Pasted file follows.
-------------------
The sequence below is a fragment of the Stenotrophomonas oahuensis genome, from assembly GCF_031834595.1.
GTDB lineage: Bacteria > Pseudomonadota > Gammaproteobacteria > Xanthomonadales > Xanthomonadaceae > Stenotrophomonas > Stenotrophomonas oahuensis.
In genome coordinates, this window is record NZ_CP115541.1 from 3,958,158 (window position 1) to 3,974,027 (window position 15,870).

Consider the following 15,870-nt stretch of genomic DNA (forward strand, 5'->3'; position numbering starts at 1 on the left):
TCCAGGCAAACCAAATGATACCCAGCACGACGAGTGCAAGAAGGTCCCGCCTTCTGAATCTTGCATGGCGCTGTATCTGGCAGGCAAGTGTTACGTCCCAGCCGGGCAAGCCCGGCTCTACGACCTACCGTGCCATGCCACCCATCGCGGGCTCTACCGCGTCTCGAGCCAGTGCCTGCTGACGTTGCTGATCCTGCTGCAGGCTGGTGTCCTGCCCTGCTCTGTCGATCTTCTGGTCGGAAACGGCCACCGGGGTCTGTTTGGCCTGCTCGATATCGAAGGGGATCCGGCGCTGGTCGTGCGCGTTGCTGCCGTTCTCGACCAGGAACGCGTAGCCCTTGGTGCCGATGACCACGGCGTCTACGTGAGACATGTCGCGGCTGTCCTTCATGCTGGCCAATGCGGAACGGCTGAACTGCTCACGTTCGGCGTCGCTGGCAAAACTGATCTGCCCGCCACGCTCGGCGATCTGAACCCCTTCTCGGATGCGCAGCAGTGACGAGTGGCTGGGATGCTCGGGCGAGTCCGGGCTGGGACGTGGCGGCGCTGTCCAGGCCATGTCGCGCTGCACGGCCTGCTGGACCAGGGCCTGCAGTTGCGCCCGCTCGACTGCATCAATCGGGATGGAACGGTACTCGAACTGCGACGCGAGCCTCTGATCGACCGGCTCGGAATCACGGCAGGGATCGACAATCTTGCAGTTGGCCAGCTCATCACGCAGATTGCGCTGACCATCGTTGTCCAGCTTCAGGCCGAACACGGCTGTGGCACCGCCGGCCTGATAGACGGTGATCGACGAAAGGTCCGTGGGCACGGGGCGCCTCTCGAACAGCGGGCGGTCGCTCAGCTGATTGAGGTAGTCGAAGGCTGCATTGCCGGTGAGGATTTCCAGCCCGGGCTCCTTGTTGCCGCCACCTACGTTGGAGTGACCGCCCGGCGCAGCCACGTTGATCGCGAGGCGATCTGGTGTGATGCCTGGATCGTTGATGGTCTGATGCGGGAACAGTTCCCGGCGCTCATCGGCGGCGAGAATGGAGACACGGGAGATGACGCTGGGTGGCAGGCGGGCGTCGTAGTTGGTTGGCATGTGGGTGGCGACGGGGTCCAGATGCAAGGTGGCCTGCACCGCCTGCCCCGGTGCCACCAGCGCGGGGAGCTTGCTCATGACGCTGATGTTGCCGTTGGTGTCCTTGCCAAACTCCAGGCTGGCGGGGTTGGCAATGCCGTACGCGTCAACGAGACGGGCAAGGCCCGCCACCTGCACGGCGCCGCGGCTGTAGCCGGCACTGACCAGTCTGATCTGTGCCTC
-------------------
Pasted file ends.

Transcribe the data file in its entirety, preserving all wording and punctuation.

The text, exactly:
The sequence below is a fragment of the Stenotrophomonas oahuensis genome, from assembly GCF_031834595.1.
GTDB lineage: Bacteria > Pseudomonadota > Gammaproteobacteria > Xanthomonadales > Xanthomonadaceae > Stenotrophomonas > Stenotrophomonas oahuensis.
In genome coordinates, this window is record NZ_CP115541.1 from 3,958,158 (window position 1) to 3,974,027 (window position 15,870).

Consider the following 15,870-nt stretch of genomic DNA (forward strand, 5'->3'; position numbering starts at 1 on the left):
TCCAGGCAAACCAAATGATACCCAGCACGACGAGTGCAAGAAGGTCCCGCCTTCTGAATCTTGCATGGCGCTGTATCTGGCAGGCAAGTGTTACGTCCCAGCCGGGCAAGCCCGGCTCTACGACCTACCGTGCCATGCCACCCATCGCGGGCTCTACCGCGTCTCGAGCCAGTGCCTGCTGACGTTGCTGATCCTGCTGCAGGCTGGTGTCCTGCCCTGCTCTGTCGATCTTCTGGTCGGAAACGGCCACCGGGGTCTGTTTGGCCTGCTCGATATCGAAGGGGATCCGGCGCTGGTCGTGCGCGTTGCTGCCGTTCTCGACCAGGAACGCGTAGCCCTTGGTGCCGATGACCACGGCGTCTACGTGAGACATGTCGCGGCTGTCCTTCATGCTGGCCAATGCGGAACGGCTGAACTGCTCACGTTCGGCGTCGCTGGCAAAACTGATCTGCCCGCCACGCTCGGCGATCTGAACCCCTTCTCGGATGCGCAGCAGTGACGAGTGGCTGGGATGCTCGGGCGAGTCCGGGCTGGGACGTGGCGGCGCTGTCCAGGCCATGTCGCGCTGCACGGCCTGCTGGACCAGGGCCTGCAGTTGCGCCCGCTCGACTGCATCAATCGGGATGGAACGGTACTCGAACTGCGACGCGAGCCTCTGATCGACCGGCTCGGAATCACGGCAGGGATCGACAATCTTGCAGTTGGCCAGCTCATCACGCAGATTGCGCTGACCATCGTTGTCCAGCTTCAGGCCGAACACGGCTGTGGCACCGCCGGCCTGATAGACGGTGATCGACGAAAGGTCCGTGGGCACGGGGCGCCTCTCGAACAGCGGGCGGTCGCTCAGCTGATTGAGGTAGTCGAAGGCTGCATTGCCGGTGAGGATTTCCAGCCCGGGCTCCTTGTTGCCGCCACCTACGTTGGAGTGACCGCCCGGCGCAGCCACGTTGATCGCGAGGCGATCTGGTGTGATGCCTGGATCGTTGATGGTCTGATGCGGGAACAGTTCCCGGCGCTCATCGGCGGCGAGAATGGAGACACGGGAGATGACGCTGGGTGGCAGGCGGGCGTCGTAGTTGGTTGGCATGTGGGTGGCGACGGGGTCCAGATGCAAGGTGGCCTGCACCGCCTGCCCCGGTGCCACCAGCGCGGGGAGCTTGCTCATGACGCTGATGTTGCCGTTGGTGTCCTTGCCAAACTCCAGGCTGGCGGGGTTGGCAATGCCGTACGCGTCAACGAGACGGGCAAGGCCCGCCACCTGCACGGCGCCGCGGCTGTAGCCGGCACTGACCAGTCTGATCTGTGCCTC